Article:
The horizontal gaze nystagmus test is infamous. You know the one — the police officer shines a light in your eyes and asks you to follow it. If you’re pulled over under suspicion of DWI in Texas, you’ll be expected to participate in one or more of these sobriety tests. In our opinion, the side of the road isn’t exactly a perfect place to conduct these experiments with such small margins for error, especially when your freedom is on the line. 

Although there is no such thing as an “easy” standardized field sobriety test in Texas, there are lawyers that can come to your defense. If you or a loved one performed poorly on the horizontal gaze nystagmus, one-leg stand, or walk-and-turn test and are now facing a charge for DWI, call Thiessen Law Firm at (713) 864-9000 for aggressive and skilled representation today. 

How does the horizontal gaze nystagmus test work?

When you’re pulled over under suspicion of DWI there is no telling which field sobriety tests the police will choose to administer, but the horizontal gaze nystagmus is a popular one. 

How does it work?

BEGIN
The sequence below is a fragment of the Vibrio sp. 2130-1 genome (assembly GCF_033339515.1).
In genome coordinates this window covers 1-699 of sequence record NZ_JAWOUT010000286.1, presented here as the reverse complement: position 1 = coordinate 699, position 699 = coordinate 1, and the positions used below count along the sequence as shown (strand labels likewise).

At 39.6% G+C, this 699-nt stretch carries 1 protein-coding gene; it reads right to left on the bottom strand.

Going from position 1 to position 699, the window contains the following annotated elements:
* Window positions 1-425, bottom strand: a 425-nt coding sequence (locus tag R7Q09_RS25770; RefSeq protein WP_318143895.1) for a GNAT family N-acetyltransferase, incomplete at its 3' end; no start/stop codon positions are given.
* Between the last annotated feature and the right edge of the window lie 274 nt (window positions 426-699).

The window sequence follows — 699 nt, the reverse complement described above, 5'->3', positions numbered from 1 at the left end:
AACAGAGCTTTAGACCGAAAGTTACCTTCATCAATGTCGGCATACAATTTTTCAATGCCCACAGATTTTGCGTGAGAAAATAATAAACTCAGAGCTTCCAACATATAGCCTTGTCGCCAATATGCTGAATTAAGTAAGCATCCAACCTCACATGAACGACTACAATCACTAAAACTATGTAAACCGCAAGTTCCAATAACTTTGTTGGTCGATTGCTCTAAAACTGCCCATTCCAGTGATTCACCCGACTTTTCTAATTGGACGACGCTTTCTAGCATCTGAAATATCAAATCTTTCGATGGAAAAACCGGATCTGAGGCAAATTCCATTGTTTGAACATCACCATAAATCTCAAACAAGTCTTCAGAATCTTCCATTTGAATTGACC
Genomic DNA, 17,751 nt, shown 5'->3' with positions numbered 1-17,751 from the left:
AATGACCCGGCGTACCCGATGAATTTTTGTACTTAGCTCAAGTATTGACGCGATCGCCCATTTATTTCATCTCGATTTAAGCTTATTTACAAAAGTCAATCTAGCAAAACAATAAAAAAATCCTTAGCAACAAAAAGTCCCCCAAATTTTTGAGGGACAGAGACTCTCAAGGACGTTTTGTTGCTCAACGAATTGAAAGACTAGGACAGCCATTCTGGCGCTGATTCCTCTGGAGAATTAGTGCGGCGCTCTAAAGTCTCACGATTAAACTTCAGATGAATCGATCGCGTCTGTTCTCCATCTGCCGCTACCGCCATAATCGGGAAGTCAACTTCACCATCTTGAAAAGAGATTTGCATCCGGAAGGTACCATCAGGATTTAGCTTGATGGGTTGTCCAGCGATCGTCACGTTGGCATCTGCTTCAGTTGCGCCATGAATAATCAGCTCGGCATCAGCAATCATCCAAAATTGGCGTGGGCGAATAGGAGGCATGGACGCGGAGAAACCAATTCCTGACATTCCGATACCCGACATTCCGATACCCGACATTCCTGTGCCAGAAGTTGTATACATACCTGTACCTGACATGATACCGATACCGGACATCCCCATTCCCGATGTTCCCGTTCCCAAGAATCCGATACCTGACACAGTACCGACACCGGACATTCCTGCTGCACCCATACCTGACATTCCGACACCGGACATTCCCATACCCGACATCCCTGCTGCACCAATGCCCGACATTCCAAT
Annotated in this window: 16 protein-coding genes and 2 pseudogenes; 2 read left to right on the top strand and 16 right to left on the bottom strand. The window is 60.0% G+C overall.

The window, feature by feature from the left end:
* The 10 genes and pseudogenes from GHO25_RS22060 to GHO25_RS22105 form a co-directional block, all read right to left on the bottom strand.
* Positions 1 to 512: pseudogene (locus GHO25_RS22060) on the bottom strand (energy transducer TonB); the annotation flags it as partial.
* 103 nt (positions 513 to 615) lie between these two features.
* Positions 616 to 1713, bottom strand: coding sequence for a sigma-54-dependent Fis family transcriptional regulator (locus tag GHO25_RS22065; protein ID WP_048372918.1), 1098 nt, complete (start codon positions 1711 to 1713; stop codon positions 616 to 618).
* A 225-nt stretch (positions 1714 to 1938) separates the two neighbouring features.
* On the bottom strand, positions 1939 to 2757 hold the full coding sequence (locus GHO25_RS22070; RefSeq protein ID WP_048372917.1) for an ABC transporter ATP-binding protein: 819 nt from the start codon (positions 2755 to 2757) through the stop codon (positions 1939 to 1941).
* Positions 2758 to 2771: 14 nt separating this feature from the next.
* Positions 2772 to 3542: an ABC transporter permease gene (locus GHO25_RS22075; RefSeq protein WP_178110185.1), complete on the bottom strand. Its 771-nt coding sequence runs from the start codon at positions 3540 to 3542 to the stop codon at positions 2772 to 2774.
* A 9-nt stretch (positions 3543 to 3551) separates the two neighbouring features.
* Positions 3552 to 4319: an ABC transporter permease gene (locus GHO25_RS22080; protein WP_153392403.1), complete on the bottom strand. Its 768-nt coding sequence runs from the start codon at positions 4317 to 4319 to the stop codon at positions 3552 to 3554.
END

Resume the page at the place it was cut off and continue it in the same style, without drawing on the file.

Below are the horizontal gaze nystagmus steps for test administration given by the National Highway Traffic Safety Administration (NHTSA). For the purposes of these instructions, nystagmus is defined as “an involuntary rhythmic side-to-side, up and down, or circular motion of the eyes.”

  1. Ask that the suspect remove any glasses or hard contacts, check that their pupil sizes are equal and the eyes track equally then establish a baseline for natural resting nystagmus.
  2. Instruct the suspect to keep their head still and follow the stimulus. Instruct the suspect not to move their eyes back to the center position until instructed.
    • If the suspect moves their head, use a flashlight or your free hand as a chinrest. Position the stimulus 12-15 inches away from their face, slightly above their eye level.
  3. Check the client’s left eye first by moving the stimulus to their right. Have the suspect follow the stimulus until their eye cannot move further to the side. The motion should take about two seconds from nose out and 2 seconds back in. 
    • Observe whether the suspect could follow the object smoothly or if the motion was start-and-stop or jerky. 
    • Repeat the same movements for the client’s right eye.  
    • Check each eye twice for Lack of Smooth Pursuit.
  4. Next, check the client’s left eye first and take the stimulus all the way out until you can see no more white in the corner of their eyes. This will be maximum deviation. Hold the stimulus out there for at least 4 seconds to see if the eyes jerk continually while at maximum deviation.